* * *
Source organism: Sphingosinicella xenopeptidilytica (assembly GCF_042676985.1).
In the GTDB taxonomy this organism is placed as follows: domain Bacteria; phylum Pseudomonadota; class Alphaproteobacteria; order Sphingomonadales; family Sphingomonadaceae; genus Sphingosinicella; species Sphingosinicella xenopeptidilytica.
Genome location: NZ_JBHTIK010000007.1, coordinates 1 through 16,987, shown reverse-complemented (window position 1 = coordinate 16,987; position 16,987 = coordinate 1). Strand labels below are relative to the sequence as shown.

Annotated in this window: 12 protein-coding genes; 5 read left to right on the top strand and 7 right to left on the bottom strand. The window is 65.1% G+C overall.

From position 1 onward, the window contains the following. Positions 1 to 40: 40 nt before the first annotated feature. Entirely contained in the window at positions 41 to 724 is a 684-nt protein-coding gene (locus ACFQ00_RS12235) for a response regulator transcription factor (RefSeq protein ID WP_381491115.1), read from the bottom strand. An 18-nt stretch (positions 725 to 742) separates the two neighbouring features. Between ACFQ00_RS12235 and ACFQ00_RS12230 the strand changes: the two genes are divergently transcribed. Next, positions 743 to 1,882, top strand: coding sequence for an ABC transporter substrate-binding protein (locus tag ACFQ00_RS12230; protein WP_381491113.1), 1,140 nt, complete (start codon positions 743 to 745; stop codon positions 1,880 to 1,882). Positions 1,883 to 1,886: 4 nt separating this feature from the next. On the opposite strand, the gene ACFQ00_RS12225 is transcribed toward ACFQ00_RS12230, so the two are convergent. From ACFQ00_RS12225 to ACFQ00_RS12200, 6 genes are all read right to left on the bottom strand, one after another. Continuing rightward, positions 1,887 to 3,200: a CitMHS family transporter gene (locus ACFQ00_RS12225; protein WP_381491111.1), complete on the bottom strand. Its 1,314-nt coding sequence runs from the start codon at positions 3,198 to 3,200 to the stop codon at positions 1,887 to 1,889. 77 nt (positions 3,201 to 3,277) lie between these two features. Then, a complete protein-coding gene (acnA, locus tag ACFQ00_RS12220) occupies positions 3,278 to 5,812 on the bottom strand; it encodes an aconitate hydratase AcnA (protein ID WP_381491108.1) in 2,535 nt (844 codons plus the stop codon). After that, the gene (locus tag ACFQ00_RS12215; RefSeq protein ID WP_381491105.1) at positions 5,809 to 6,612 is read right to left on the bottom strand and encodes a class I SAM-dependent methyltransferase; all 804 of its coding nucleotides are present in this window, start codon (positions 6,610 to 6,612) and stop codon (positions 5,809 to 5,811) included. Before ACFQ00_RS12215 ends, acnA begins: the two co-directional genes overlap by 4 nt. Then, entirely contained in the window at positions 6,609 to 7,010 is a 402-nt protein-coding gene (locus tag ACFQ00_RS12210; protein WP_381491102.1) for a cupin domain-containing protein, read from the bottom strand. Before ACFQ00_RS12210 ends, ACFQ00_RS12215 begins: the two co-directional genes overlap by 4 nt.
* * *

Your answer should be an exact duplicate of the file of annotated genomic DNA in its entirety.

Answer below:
Source organism: Sphingosinicella xenopeptidilytica (assembly GCF_042676985.1).
In the GTDB taxonomy this organism is placed as follows: domain Bacteria; phylum Pseudomonadota; class Alphaproteobacteria; order Sphingomonadales; family Sphingomonadaceae; genus Sphingosinicella; species Sphingosinicella xenopeptidilytica.
Genome location: NZ_JBHTIK010000007.1, coordinates 1 through 16,987, shown reverse-complemented (window position 1 = coordinate 16,987; position 16,987 = coordinate 1). Strand labels below are relative to the sequence as shown.

Annotated in this window: 12 protein-coding genes; 5 read left to right on the top strand and 7 right to left on the bottom strand. The window is 65.1% G+C overall.

From position 1 onward, the window contains the following. Positions 1 to 40: 40 nt before the first annotated feature. Entirely contained in the window at positions 41 to 724 is a 684-nt protein-coding gene (locus ACFQ00_RS12235) for a response regulator transcription factor (RefSeq protein ID WP_381491115.1), read from the bottom strand. An 18-nt stretch (positions 725 to 742) separates the two neighbouring features. Between ACFQ00_RS12235 and ACFQ00_RS12230 the strand changes: the two genes are divergently transcribed. Next, positions 743 to 1,882, top strand: coding sequence for an ABC transporter substrate-binding protein (locus tag ACFQ00_RS12230; protein WP_381491113.1), 1,140 nt, complete (start codon positions 743 to 745; stop codon positions 1,880 to 1,882). Positions 1,883 to 1,886: 4 nt separating this feature from the next. On the opposite strand, the gene ACFQ00_RS12225 is transcribed toward ACFQ00_RS12230, so the two are convergent. From ACFQ00_RS12225 to ACFQ00_RS12200, 6 genes are all read right to left on the bottom strand, one after another. Continuing rightward, positions 1,887 to 3,200: a CitMHS family transporter gene (locus ACFQ00_RS12225; protein WP_381491111.1), complete on the bottom strand. Its 1,314-nt coding sequence runs from the start codon at positions 3,198 to 3,200 to the stop codon at positions 1,887 to 1,889. 77 nt (positions 3,201 to 3,277) lie between these two features. Then, a complete protein-coding gene (acnA, locus tag ACFQ00_RS12220) occupies positions 3,278 to 5,812 on the bottom strand; it encodes an aconitate hydratase AcnA (protein ID WP_381491108.1) in 2,535 nt (844 codons plus the stop codon). After that, the gene (locus tag ACFQ00_RS12215; RefSeq protein ID WP_381491105.1) at positions 5,809 to 6,612 is read right to left on the bottom strand and encodes a class I SAM-dependent methyltransferase; all 804 of its coding nucleotides are present in this window, start codon (positions 6,610 to 6,612) and stop codon (positions 5,809 to 5,811) included. Before ACFQ00_RS12215 ends, acnA begins: the two co-directional genes overlap by 4 nt. Then, entirely contained in the window at positions 6,609 to 7,010 is a 402-nt protein-coding gene (locus tag ACFQ00_RS12210; protein WP_381491102.1) for a cupin domain-containing protein, read from the bottom strand. Before ACFQ00_RS12210 ends, ACFQ00_RS12215 begins: the two co-directional genes overlap by 4 nt.